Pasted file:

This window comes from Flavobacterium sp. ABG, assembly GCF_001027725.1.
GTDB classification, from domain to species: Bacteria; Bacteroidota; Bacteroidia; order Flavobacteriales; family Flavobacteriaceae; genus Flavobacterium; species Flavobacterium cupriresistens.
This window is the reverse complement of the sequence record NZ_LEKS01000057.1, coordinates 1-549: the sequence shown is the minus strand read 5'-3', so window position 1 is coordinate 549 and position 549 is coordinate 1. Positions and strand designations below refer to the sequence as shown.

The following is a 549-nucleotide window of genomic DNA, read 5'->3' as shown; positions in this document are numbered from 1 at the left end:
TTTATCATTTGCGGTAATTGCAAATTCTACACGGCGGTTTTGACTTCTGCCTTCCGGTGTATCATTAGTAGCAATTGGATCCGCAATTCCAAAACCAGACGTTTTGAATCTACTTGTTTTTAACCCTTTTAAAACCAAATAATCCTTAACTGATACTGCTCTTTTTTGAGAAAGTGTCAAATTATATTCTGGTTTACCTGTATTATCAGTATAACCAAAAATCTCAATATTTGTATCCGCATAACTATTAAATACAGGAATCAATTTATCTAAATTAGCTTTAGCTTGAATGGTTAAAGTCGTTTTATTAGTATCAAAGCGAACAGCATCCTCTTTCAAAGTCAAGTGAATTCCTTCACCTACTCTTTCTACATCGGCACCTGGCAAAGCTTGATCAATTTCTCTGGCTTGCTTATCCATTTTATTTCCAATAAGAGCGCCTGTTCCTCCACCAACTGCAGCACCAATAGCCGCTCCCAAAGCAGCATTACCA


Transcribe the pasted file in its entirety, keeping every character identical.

This window comes from Flavobacterium sp. ABG, assembly GCF_001027725.1.
GTDB classification, from domain to species: Bacteria; Bacteroidota; Bacteroidia; order Flavobacteriales; family Flavobacteriaceae; genus Flavobacterium; species Flavobacterium cupriresistens.
This window is the reverse complement of the sequence record NZ_LEKS01000057.1, coordinates 1-549: the sequence shown is the minus strand read 5'-3', so window position 1 is coordinate 549 and position 549 is coordinate 1. Positions and strand designations below refer to the sequence as shown.

The following is a 549-nucleotide window of genomic DNA, read 5'->3' as shown; positions in this document are numbered from 1 at the left end:
TTTATCATTTGCGGTAATTGCAAATTCTACACGGCGGTTTTGACTTCTGCCTTCCGGTGTATCATTAGTAGCAATTGGATCCGCAATTCCAAAACCAGACGTTTTGAATCTACTTGTTTTTAACCCTTTTAAAACCAAATAATCCTTAACTGATACTGCTCTTTTTTGAGAAAGTGTCAAATTATATTCTGGTTTACCTGTATTATCAGTATAACCAAAAATCTCAATATTTGTATCCGCATAACTATTAAATACAGGAATCAATTTATCTAAATTAGCTTTAGCTTGAATGGTTAAAGTCGTTTTATTAGTATCAAAGCGAACAGCATCCTCTTTCAAAGTCAAGTGAATTCCTTCACCTACTCTTTCTACATCGGCACCTGGCAAAGCTTGATCAATTTCTCTGGCTTGCTTATCCATTTTATTTCCAATAAGAGCGCCTGTTCCTCCACCAACTGCAGCACCAATAGCCGCTCCCAAAGCAGCATTACCA